• Where can I find the words ?

  • Do I need permission to use the words? 

Consider your local context and consult your local community

Every situation will be different around the use of First Nations language, depending on what Country you are located on. There are some areas where language has been well retained and is widely known and commonly used in everyday contexts. You may find you have easy access to a range of well-known words of your local language.

In other areas, local words and language may be difficult to find, as the impacts of colonisation has resulted in devastating language loss across much of Australia. In areas like this, you may also find that the use of language words is a contentious issue; there may be differing local groups who claim connection to the area you are on, and there may be differing spellings and pronunciations of words. Given this, language can sometimes be a tricky space to navigate, but with careful and deliberate communication with your local community, whether this is through your local Aboriginal land councils, cultural centres or local Aboriginal families or businesses, you will find the value-add of using Aboriginal names in your service well worth the effort.

What are other services doing to acknowledge Traditional language and place names? 

To learn more about how other services and schools have gone about using Aboriginal words in this way, I spoke with several early childhood services and schools.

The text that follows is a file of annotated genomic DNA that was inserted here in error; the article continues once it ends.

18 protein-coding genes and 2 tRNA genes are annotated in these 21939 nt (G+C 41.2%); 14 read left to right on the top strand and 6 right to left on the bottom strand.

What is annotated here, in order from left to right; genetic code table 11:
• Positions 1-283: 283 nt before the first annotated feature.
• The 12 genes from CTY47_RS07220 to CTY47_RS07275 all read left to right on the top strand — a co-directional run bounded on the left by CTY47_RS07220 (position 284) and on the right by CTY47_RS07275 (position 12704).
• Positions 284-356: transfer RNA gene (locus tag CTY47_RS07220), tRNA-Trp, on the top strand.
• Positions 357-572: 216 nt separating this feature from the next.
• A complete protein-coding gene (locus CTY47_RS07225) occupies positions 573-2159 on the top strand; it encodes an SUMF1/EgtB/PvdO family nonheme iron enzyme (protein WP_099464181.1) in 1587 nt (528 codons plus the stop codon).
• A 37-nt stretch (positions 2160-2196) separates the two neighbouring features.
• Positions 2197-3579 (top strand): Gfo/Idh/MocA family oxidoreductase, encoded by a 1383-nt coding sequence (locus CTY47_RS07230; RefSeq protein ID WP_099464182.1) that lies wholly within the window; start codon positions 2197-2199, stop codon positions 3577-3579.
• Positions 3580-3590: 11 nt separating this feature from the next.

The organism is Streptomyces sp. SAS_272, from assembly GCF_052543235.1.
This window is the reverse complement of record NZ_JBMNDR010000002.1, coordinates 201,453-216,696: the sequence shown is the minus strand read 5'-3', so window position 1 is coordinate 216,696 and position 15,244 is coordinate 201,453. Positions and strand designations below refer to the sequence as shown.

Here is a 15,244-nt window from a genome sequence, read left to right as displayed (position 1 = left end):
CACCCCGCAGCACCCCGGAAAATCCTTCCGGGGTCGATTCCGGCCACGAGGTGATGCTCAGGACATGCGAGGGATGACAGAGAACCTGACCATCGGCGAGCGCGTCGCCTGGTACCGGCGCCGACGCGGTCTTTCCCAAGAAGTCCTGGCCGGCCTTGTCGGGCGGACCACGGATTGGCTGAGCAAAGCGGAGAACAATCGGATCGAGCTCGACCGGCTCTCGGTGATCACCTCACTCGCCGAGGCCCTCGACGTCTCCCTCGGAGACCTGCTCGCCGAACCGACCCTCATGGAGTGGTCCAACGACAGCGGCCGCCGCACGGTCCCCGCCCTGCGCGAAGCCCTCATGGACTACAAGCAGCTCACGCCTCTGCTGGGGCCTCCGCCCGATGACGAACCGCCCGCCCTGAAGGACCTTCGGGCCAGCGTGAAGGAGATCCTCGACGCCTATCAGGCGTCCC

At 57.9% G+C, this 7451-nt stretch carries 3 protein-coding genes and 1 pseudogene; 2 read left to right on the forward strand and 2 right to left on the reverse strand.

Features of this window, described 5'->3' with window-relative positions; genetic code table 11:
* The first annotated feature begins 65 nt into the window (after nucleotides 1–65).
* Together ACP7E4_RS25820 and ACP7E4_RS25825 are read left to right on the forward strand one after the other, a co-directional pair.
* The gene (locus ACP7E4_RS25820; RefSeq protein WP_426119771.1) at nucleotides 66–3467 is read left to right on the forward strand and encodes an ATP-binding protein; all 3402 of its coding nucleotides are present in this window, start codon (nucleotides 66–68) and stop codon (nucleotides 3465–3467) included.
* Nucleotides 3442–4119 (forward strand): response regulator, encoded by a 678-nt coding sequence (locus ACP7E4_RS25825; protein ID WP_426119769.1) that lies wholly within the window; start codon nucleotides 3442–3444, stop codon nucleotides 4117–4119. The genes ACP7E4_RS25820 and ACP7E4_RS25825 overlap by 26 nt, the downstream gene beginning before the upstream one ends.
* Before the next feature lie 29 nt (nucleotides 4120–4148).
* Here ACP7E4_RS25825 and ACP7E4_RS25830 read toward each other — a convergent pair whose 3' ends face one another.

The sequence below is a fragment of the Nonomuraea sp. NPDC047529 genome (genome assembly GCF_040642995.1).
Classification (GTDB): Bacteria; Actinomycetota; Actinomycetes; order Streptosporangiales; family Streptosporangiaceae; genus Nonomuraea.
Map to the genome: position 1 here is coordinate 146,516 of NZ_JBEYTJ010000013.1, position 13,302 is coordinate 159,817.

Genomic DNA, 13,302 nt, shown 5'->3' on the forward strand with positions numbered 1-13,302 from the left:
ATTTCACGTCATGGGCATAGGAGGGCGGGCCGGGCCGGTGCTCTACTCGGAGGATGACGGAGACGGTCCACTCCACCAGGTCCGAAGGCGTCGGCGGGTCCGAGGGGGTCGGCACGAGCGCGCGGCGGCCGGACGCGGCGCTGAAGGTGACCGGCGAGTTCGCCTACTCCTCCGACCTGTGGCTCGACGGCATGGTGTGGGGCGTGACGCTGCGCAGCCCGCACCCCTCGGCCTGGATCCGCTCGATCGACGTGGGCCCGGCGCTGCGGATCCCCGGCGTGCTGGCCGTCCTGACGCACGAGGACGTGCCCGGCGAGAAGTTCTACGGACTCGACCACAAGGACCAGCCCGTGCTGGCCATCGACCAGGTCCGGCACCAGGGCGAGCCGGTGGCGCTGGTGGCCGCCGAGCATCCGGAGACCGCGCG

Promoting local language and inclusion — naming rooms and buildings 

Kids Corner Child Care Centre in Lake Coogee, Western Australia, on Wudjuk Noongar land, have their children's rooms, library and kitchen all named as Noongar words. Centre owner, Karen, led this naming process and involved families by having them vote for their name choices. They use “Djiti Djiti” for their kindy room; named after the Willy Wag Tail birds that often come in the room to visit. Their toddler room is “Bindi Bindi” (butterfly) and their babies room is “Walken” which means rainbow. Their kitchen is “Menengy” meaning cooking/food place and their library space is “Kadijiny” meaning knowledge.

Image via @kidscornerchildcarecentre

There are also several schools on Noongar country that have encapsulated the six Noongar seasons into the names of their buildings. Woodlupine School and Craigie Heights Primary Independent School for example, have both named their learning blocks after the Noongar seasons. Doing so has meant that students have been provided an opportunity to learn the names and pronunciations of the season names, as well as when they occur, and what are the seasonal indicators in terms of plants, animals and weather that are associated with each season.

Good Shepherd Catholic School in Townsville, which has designed an outdoor Reconciliation Space that they have carefully named 'Yalga', a name which was approved by local traditional owners. As one of the teachers told me, “Yalga reminds us of our way - where we have come from, where we are going and what we may encounter along the way.” It is a meaningful inclusion of an Aboriginal name chosen with direct community input.

Image via @goodshepherdcatholicschool

In 2020, Bourke Street Public School in Redfern renamed its sports houses from colonists to Aboriginal words; with Gadi (grass tree), Burra (eel), Mulgu (black swan) and Ngurra (Country), replacing their former colonial names.